It's grand theft from our kids

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The evidence is in: Neither political party cares about deficits and debt.

JOE SCARBOROUGH, the former Republican congressman and host of the eponymous cable television political show "Morning Joe," commented the other day about how the two national political parties arrive at similar outcomes from different directions.

The Democrats, he said, are the tax-and-spend party.

Meanwhile, the Republicans, are the tax cut-and-spend party.

Whichever party is in control the federal government no longer even pretends to live within its means and has no stomach for limiting, now or in the future, the growing annual budget deficit or the exploding national debt.

EARLIER THIS WEEK President Trump unveiled the 2019 budget plan, which proposes spending well over $4.4 trillion while projecting a $1 trillion revenue shortfall. Note: Even this plan takes no account of what Congress just passed, a $300 billion budget addition putting more money into the Pentagon and various domestic agencies. Nor does it fully account for lost revenue from the major tax cuts passed near the end of 2017.

Meanwhile, the White House says it soon will announce plans for a $1 trillion-plus national infrastructure initiative, including seeking tens of billions for a border wall with Mexico.

The proposed budget acknowledges there's no chance whatsoever of lowering $1 trillion annual deficits for at least 10 years. Add that to the national debt which already exceeds $20 trillion.

Think about this: When one adds spending for the Pentagon, for Social Security, Medicare and Medicaid, and interest on the national debt, pretty much everything else is running off borrowed money.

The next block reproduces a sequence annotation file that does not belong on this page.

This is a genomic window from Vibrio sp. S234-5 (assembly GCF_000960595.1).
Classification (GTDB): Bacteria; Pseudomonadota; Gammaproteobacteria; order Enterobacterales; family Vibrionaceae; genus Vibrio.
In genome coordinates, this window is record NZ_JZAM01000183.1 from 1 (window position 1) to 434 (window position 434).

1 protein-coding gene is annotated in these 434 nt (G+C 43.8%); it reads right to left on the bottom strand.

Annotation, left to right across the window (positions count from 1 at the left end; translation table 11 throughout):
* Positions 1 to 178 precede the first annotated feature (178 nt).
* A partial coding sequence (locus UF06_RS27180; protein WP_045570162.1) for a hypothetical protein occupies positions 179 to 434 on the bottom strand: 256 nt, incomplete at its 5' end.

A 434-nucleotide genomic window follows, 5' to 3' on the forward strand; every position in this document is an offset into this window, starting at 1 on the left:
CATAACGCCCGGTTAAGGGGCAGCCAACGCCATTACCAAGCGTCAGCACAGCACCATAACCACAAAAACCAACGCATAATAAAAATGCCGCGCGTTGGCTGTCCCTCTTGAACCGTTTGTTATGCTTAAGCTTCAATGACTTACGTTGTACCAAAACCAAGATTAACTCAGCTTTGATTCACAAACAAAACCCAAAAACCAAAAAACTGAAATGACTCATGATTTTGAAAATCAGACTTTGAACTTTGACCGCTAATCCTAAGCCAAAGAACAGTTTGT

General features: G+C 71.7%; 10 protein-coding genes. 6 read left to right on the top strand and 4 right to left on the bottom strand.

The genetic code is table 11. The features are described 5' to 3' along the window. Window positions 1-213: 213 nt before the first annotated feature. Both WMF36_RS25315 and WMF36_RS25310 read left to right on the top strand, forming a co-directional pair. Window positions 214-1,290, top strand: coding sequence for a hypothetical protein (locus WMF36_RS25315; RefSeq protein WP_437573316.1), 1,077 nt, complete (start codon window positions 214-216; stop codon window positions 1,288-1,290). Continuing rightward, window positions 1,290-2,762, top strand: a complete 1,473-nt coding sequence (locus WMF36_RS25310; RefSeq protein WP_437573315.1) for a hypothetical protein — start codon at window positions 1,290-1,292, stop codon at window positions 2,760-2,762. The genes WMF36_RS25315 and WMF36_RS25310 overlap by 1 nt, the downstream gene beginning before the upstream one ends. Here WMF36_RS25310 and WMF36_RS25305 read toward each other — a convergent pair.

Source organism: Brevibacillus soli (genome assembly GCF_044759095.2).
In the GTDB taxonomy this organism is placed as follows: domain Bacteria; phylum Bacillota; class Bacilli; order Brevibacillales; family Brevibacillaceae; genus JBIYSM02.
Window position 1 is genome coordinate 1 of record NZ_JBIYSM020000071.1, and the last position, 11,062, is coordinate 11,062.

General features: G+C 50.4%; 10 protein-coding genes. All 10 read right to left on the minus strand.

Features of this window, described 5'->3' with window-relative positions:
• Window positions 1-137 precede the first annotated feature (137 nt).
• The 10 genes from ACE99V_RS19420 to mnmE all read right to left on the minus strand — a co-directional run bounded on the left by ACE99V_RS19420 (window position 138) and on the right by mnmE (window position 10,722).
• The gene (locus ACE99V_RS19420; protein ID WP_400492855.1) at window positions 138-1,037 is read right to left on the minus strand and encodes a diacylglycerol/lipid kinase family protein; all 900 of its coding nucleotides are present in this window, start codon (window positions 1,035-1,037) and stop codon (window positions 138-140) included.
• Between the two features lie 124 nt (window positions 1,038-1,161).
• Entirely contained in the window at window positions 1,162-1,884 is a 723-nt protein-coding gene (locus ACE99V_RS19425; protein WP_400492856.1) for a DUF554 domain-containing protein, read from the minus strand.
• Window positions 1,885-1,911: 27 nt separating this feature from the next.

LET'S CALL THAT by its name: Stealing from future generations.

Politicians of both sides have decided to spend what they want now while expecting the children, grandchildren and great-grandchildren of America to pay the bills. When the day of reckoning comes - and, oh yes, come it will - today's politicians and beneficiaries of government largess will be long gone. So why worry about it now?

Scarborough's observation is dead-on. Democrats never met a spending opportunity they didn't like. Republicans love to spend just as much - more, apparently - but choose to reduce revenues to the government at the same time for a double-whammy.

The only difference is who gets the goodies. Democrats prefer to lavish money on domestic programs for poor people. Republicans would rather target benefits to business and the wealthy. Either way, working folks in the middle - you figured it out; that's you - get squeezed.

THERE'S A SCHOOL OF THOUGHT that waves off deficits, with the idea we're only borrowing from ourselves. When push comes to shove the lender can afford to be benevolent.

Then there's the famous quote by President Bush's veep Dick Cheney in preparing a second round of tax cuts in 2003: "Reagan proved that deficits don't matter."

Maybe. Could be true.

But it's a riverboat gamble that, one, easily could backfire and, two, leaves future generations to suffer the consequences if it doesn't work. How can anybody think that's fair?

Apparently, at least two groups are fully bought in:

• The political class, which benefits at the ballot box by spending what America doesn't have.

• And we, the people, who like what we're getting without the bother of paying for it.

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